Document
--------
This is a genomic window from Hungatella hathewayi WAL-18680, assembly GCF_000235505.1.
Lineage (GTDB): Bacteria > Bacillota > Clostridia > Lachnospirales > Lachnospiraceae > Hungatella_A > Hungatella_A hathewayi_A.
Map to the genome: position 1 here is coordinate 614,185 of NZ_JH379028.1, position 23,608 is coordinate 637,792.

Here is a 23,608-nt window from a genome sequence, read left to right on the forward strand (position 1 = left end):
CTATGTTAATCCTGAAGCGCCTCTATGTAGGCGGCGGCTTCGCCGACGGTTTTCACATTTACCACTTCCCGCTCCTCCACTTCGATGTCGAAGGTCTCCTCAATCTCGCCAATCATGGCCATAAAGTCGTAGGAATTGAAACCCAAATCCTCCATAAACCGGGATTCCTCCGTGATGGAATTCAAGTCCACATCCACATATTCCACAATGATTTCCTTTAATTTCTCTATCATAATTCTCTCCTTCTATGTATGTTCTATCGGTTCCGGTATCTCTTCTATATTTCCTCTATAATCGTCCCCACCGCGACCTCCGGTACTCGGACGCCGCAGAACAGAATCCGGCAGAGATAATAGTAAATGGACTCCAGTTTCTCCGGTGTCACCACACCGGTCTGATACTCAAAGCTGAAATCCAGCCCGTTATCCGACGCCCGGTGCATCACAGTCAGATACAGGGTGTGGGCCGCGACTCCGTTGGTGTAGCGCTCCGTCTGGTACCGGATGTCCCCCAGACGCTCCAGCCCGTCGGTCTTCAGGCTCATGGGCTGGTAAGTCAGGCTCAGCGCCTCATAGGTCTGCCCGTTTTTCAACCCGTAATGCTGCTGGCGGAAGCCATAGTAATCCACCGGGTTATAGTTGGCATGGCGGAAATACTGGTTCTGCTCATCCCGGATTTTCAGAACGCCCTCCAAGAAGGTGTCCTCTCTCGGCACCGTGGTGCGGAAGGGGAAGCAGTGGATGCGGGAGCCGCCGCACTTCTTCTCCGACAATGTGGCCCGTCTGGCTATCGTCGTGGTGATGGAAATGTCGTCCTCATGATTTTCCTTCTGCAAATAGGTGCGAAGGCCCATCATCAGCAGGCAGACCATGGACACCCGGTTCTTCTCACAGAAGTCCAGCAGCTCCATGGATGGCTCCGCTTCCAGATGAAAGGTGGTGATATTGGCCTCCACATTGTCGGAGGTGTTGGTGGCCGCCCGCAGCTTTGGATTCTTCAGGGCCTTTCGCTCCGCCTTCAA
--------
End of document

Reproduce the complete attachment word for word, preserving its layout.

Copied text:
This is a genomic window from Hungatella hathewayi WAL-18680, assembly GCF_000235505.1.
Lineage (GTDB): Bacteria > Bacillota > Clostridia > Lachnospirales > Lachnospiraceae > Hungatella_A > Hungatella_A hathewayi_A.
Map to the genome: position 1 here is coordinate 614,185 of NZ_JH379028.1, position 23,608 is coordinate 637,792.

Here is a 23,608-nt window from a genome sequence, read left to right on the forward strand (position 1 = left end):
CTATGTTAATCCTGAAGCGCCTCTATGTAGGCGGCGGCTTCGCCGACGGTTTTCACATTTACCACTTCCCGCTCCTCCACTTCGATGTCGAAGGTCTCCTCAATCTCGCCAATCATGGCCATAAAGTCGTAGGAATTGAAACCCAAATCCTCCATAAACCGGGATTCCTCCGTGATGGAATTCAAGTCCACATCCACATATTCCACAATGATTTCCTTTAATTTCTCTATCATAATTCTCTCCTTCTATGTATGTTCTATCGGTTCCGGTATCTCTTCTATATTTCCTCTATAATCGTCCCCACCGCGACCTCCGGTACTCGGACGCCGCAGAACAGAATCCGGCAGAGATAATAGTAAATGGACTCCAGTTTCTCCGGTGTCACCACACCGGTCTGATACTCAAAGCTGAAATCCAGCCCGTTATCCGACGCCCGGTGCATCACAGTCAGATACAGGGTGTGGGCCGCGACTCCGTTGGTGTAGCGCTCCGTCTGGTACCGGATGTCCCCCAGACGCTCCAGCCCGTCGGTCTTCAGGCTCATGGGCTGGTAAGTCAGGCTCAGCGCCTCATAGGTCTGCCCGTTTTTCAACCCGTAATGCTGCTGGCGGAAGCCATAGTAATCCACCGGGTTATAGTTGGCATGGCGGAAATACTGGTTCTGCTCATCCCGGATTTTCAGAACGCCCTCCAAGAAGGTGTCCTCTCTCGGCACCGTGGTGCGGAAGGGGAAGCAGTGGATGCGGGAGCCGCCGCACTTCTTCTCCGACAATGTGGCCCGTCTGGCTATCGTCGTGGTGATGGAAATGTCGTCCTCATGATTTTCCTTCTGCAAATAGGTGCGAAGGCCCATCATCAGCAGGCAGACCATGGACACCCGGTTCTTCTCACAGAAGTCCAGCAGCTCCATGGATGGCTCCGCTTCCAGATGAAAGGTGGTGATATTGGCCTCCACATTGTCGGAGGTGTTGGTGGCCGCCCGCAGCTTTGGATTCTTCAGGGCCTTTCGCTCCGCCTTCAA